National Events Intensify ABP's Commitment to Diversity, Inclusion

In the spring of 2020, before George Floyd died under the knee of a Minneapolis police officer, the U.S. public had already heard that Black people were disproportionately affected by the novel coronavirus.1 Pediatricians who have seen health inequities in their patient populations for years — due to the social determinants of health (SDOH) or systemic racism — were not surprised.

Dr. Elizabeth Cuervo Tilson“Health disparities are driven by social disparities,” says board-certified pediatrician Elizabeth “Betsey” Cuervo Tilson, MD, MPH. Dr. Tilson is the State Health Director and Chief Medical Officer for North Carolina’s Department of Health and Human Services. “Social distancing is a privilege. Many people on the front lines, working in grocery stores or meatpacking plants, can’t work from home.”

Other factors that can contribute to the increased burden of COVID-19 and other health issues on minority populations include dense living arrangements, multigenerational households, access to transportation and nutritious foods, environmental pollution, underlying health conditions, health care access and utilization, and income, wealth, and education disparities.2

National Events Intensify ABP’s Commitment to Diversity, InclusionWhen the video of George Floyd’s death surfaced, widespread protests ensued. The unnecessary loss of human life, when combined with the trauma and known inequities of COVID-19, brought even more attention to the chronic and systemic racism that can cause social and health inequities.

These events and the relationship between racism and health inequities spurred the ABP to strengthen its previous commitment to diversity and inclusion (see the ABP strategic plan).

Dr. David Nichols“The ABP’s mission of advancing child health will succeed only if we work to improve health outcomes for all children,” says David Nichols, MD, MBA, ABP President and CEO.

Woven into the ABP’s Mission, Principles, and Strategies Prior to the events of 2020, the ABP was already on a path to promote diversity, equity, and inclusion (DEI) by:

  • Seeking and respecting diverse backgrounds, experiences, and perspectives in our volunteers that serve on our boards, subboards, and committees;
  • Promoting under-represented minorities in academic pediatrics;
  • Adding race/ethnicity questions to surveys for future analyses of the pediatric workforce and potential exam bias; and
  • Convening stakeholders and promoting the launch of a learning health network focused on sickle cell disease (see story at

But simply promoting diversity and inclusion was not enough. The ABP Board of Directors decided it was time to actively fight racism in children’s lives and eliminate racial disparities in health care:

Statement Released by the ABP Board of Directors in June

Racism is life-threatening and life-ending. As pediatricians, we see its pernicious effects on newborns and children of color and their families. In this moment of national mourning and anger over the lethal effects of racism, the American Board of Pediatrics pledges to do its part to fight racism in children’s lives. In particular, we commit to working with others to eliminate racial disparities in health care. Surely, better days are ahead when all children can grow up with the same expectation of safety, health, and opportunity, regardless of skin color.

Some of the ways we are now putting these ideals into action include:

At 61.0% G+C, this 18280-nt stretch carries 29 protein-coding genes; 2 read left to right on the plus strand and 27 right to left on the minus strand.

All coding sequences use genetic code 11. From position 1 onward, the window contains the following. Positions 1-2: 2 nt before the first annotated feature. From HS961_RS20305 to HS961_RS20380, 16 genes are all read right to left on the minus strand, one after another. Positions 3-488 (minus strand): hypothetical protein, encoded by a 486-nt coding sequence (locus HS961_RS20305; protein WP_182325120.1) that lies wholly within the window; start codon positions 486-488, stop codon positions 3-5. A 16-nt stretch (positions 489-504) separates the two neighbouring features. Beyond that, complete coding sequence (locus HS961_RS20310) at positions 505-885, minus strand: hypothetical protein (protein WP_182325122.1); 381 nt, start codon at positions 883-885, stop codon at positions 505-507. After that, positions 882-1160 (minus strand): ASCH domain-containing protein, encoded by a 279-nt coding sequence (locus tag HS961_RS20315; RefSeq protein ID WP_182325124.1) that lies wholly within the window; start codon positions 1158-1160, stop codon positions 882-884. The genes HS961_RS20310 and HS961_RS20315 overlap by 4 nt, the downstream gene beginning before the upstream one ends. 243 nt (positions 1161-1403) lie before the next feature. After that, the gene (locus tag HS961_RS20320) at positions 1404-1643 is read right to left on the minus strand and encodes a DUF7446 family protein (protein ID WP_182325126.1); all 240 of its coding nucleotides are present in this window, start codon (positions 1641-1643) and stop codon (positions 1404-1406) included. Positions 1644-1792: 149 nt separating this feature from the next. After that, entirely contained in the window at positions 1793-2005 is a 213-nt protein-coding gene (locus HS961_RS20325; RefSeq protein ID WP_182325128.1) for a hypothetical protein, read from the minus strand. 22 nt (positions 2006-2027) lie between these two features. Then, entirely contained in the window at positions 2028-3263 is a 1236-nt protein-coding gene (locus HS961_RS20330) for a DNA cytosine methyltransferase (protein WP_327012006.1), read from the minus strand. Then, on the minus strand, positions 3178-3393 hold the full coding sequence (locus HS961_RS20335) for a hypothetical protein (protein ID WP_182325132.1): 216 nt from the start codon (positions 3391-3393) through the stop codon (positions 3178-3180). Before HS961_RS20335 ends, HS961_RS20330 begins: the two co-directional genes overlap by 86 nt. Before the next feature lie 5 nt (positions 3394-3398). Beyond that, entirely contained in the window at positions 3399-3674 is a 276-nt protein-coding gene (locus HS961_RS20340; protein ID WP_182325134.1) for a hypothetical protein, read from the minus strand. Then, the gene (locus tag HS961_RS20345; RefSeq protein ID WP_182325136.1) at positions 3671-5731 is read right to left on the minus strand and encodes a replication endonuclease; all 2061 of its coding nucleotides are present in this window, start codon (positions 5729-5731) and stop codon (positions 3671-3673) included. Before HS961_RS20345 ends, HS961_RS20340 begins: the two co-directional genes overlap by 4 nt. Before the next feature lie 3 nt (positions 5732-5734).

• Examining our certification policies and procedures to identify unintended biases and make changes if appropriate;
  • Embedding the topics of DEI in exam questions and in Maintenance of Certification activities;
  • Convening meetings to explore topics such as integrating health equity into quality improvement, improving DEI at teaching hospitals, and implementing screening processes for SDOH;
  • Making plans to include DEI requirements in entrustable professional activities (EPAs);
  • Strengthening our bias prevention training materials for volunteer pediatricians who write, review, and approve test questions and assessing individual test items (questions) for bias; and
  • Focusing on our internal procedures and relationships by surveying staff, engaging a DEI and racism consultant, observing Juneteenth to commemorate the end of slavery in the United States, sharing personal experiences with racism, collecting educational resources for staff, and conducting an independent analysis of bias in salary structure.

“While we work to help the pediatric community overcome health inequities, we have an obligation to lead by example,” says Dr. Nichols.

COVID-19 Cases, Hospitalizations, and Deaths by Race/Ethnicity

Rate Ratios Compared to White, Non-Hispanic People American Indian or Alaska Native,Non-Hispanic People Asian, Non-Hispanic People Black or African American, Non-Hispanic People Hispanic or Latino People
Cases 1.8x higher 0.6x higher 1.4x higher 1.7x higher
Hospitalization 4.0x higher 1.2x higher 3.7x higher 4.1x higher
Death 2.6x higher 1.1x higher 2.8x higher 2.8x higher


Table: COVID-19 data illustrate higher incidence rates for Indigenous, Asian, Black or African American, and Hispanic or Latino people when compared to white people. Source: CDC.3

1Gold JA, Wong KK, Szablewski CM, et al. Characteristics and clinical outcomes of adult patients hospitalized with COVID-19 - Georgia, March 2020. MMWR Morb Mortal Wkly Rep. 2020 May 8;69(18):545-550. doi: 10.15585/mmwr.mm6918e1.

2Centers for Disease Control and Prevention. COVID-19 racial and ethnic health disparities. Updated Dec. 10, 2020. Accessed Dec. 31, 2020.

3Centers for Disease Control and Prevention. COVID-19 hospitalization and death by race/ethnicity. Updated Nov. 30, 2020. Accessed Dec. 31, 2020.